Legislation that would allow the regional phone companies to offer high-speed data services across long distances appears likely to pass in the House.
The bill is the center of a raucous fight in the telcom community, with incumbent local phone companies on one side and long-distance carriers and competitive local exchange carriers on the other. The cable industry has, for the most part, chosen to stay out of the melee, arguing that if cable wants to stay unregulated, it would not be wise to push for regulating its competitors. Still, No. 2 MSO AT&T made clear last week that it vigorously opposes the bill.
The legislation "would subvert the incentive-based framework of the 1996 Telecommunications Act, undermine competition in the provision of telecommunications services and slow the deployment of advanced services," said AT&T General Counsel James Cicconi at a hearing.
Reps. Billy Tauzin (R-La.) and John Dingell (D-Mich.) spent much of last week on the bill, introducing it Tuesday, holding a marathon hearing Wednesday and voting it out of subcommittee after a contentious session on Thursday. The bill stays center stage next week when House Energy and Commerce Committee Chairman Tauzin holds a vote in the full committee and then moves the bill onto the floor.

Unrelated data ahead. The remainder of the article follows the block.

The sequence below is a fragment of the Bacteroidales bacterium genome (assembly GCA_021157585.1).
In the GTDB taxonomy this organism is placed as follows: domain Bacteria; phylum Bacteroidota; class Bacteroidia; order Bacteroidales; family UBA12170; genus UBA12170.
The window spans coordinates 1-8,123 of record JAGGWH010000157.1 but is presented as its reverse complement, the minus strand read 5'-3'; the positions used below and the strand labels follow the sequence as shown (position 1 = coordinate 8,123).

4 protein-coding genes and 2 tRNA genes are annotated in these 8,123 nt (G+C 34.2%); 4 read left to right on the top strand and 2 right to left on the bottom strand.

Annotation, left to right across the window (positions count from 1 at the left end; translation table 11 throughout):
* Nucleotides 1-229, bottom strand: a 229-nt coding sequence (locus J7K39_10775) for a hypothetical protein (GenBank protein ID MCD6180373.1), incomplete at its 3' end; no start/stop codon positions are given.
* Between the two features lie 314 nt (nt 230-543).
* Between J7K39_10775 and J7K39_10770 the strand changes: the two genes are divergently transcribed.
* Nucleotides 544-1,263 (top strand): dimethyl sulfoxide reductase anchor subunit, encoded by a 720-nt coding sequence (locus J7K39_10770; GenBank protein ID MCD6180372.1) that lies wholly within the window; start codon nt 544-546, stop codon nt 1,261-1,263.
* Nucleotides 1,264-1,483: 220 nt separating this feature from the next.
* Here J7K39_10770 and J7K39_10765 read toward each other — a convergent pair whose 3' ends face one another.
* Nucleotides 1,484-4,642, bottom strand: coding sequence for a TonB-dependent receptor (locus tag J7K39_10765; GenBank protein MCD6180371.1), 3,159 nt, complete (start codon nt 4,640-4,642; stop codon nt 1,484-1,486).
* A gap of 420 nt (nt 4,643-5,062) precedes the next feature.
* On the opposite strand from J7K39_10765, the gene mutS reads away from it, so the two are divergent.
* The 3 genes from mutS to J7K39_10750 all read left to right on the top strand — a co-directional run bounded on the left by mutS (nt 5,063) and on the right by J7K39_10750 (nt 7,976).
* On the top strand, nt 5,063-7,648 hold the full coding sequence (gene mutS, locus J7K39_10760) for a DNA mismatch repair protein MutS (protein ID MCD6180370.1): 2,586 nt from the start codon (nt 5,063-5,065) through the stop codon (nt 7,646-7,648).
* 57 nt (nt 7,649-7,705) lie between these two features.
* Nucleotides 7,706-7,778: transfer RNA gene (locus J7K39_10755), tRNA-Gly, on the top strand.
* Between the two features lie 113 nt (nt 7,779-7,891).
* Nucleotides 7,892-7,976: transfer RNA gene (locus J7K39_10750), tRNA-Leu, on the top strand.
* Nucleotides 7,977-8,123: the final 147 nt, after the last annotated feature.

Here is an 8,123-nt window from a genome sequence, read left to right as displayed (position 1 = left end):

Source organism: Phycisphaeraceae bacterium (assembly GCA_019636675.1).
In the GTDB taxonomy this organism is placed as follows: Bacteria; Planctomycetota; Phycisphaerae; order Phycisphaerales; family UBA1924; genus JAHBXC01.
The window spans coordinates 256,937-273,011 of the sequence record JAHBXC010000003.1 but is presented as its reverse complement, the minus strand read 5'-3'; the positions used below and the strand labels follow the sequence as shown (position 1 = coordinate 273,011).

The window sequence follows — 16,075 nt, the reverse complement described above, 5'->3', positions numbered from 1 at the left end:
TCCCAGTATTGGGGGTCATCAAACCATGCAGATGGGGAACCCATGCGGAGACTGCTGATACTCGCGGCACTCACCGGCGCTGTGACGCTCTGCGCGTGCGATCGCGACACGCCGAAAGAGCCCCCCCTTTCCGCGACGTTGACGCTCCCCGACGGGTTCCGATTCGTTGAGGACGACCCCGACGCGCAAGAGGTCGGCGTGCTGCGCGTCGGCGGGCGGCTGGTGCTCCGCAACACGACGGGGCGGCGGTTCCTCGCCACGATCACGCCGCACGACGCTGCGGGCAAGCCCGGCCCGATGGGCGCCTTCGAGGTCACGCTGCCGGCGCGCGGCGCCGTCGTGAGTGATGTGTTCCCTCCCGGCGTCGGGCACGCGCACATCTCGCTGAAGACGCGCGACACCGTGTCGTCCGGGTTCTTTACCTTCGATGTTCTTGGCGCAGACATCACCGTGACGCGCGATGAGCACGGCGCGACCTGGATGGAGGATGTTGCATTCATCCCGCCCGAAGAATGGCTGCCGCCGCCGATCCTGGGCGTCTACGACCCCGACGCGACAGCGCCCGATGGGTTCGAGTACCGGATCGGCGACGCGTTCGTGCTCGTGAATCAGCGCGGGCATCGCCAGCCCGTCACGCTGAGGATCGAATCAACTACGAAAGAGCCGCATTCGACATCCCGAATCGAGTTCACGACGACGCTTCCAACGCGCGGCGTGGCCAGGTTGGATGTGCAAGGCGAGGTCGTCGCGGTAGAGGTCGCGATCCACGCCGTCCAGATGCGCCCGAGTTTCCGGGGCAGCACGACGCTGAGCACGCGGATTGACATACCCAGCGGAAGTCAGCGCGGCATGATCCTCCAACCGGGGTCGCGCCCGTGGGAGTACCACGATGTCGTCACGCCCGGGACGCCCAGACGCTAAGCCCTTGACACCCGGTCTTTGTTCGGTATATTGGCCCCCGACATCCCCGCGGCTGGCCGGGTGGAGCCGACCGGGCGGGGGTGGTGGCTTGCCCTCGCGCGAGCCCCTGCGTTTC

But industry lobbyists expect that even if the bill passes the House, it won't in the Senate. Sen. Sam Brownback (R-Kan.) plans to present a similar bill this year, but four Senators—Ted Stevens (R-Alaska), Conrad Burns (R-Mont.), Fritz Hollings (D-S.C.) and Daniel Inouye (D-Hawaii)—are active opponents.
Getting the bill through the House Telecommunications and Internet Subcommittee wasn't nearly as easy as expected, given that the same legislation gathered 224 co-sponsors—a majority of the House—in the last session of Congress. This time, however, Republican committee members Christopher Cox (Calif.), Steve Largent (Okla.), Chip Pickering (Miss.) and Heather Wilson (N.M.) actively opposed the bill.
According to opponents, deregulating the regional Bell operating companies' (RBOCs) high-speed data services also will deregulate their voice services because, as all information becomes digital, one bit becomes indistinguishable from another. The result, they say, will be that the Bells will enter the long-distance markets without ever having to open their local markets to competition, as the 1996 Telecommunications Act required.
Tauzin and Dingell concede that point but say the enforcement clause in the 1996 Act will keep the phone companies in check. Rep. Fred Upton (R-Mich.), chairman of the House Telecommunications and Internet Subcommittee, intends to add such a clause to this bill. Tauzin and Dingell also argue that cable offers high-speed data services on a completely unregulated basis.
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